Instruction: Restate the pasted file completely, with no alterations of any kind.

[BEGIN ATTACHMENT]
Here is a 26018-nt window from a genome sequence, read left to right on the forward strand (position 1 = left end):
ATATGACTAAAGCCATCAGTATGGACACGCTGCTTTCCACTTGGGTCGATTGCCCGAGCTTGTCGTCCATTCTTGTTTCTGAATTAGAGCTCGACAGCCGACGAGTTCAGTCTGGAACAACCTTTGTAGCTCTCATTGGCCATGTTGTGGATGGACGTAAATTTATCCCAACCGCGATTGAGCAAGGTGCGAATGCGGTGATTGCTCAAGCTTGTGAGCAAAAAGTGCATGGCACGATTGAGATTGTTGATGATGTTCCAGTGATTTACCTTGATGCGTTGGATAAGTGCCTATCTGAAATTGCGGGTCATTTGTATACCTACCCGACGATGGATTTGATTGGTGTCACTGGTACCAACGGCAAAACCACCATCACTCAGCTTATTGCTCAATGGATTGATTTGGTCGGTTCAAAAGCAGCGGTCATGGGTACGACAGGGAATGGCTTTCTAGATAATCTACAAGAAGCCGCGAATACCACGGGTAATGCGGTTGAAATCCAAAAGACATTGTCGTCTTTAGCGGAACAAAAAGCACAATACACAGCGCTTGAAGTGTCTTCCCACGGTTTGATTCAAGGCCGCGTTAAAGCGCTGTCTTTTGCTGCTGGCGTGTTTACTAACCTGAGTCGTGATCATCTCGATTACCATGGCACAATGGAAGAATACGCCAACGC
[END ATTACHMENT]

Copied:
Here is a 26018-nt window from a genome sequence, read left to right on the forward strand (position 1 = left end):
ATATGACTAAAGCCATCAGTATGGACACGCTGCTTTCCACTTGGGTCGATTGCCCGAGCTTGTCGTCCATTCTTGTTTCTGAATTAGAGCTCGACAGCCGACGAGTTCAGTCTGGAACAACCTTTGTAGCTCTCATTGGCCATGTTGTGGATGGACGTAAATTTATCCCAACCGCGATTGAGCAAGGTGCGAATGCGGTGATTGCTCAAGCTTGTGAGCAAAAAGTGCATGGCACGATTGAGATTGTTGATGATGTTCCAGTGATTTACCTTGATGCGTTGGATAAGTGCCTATCTGAAATTGCGGGTCATTTGTATACCTACCCGACGATGGATTTGATTGGTGTCACTGGTACCAACGGCAAAACCACCATCACTCAGCTTATTGCTCAATGGATTGATTTGGTCGGTTCAAAAGCAGCGGTCATGGGTACGACAGGGAATGGCTTTCTAGATAATCTACAAGAAGCCGCGAATACCACGGGTAATGCGGTTGAAATCCAAAAGACATTGTCGTCTTTAGCGGAACAAAAAGCACAATACACAGCGCTTGAAGTGTCTTCCCACGGTTTGATTCAAGGCCGCGTTAAAGCGCTGTCTTTTGCTGCTGGCGTGTTTACTAACCTGAGTCGTGATCATCTCGATTACCATGGCACAATGGAAGAATACGCCAACGC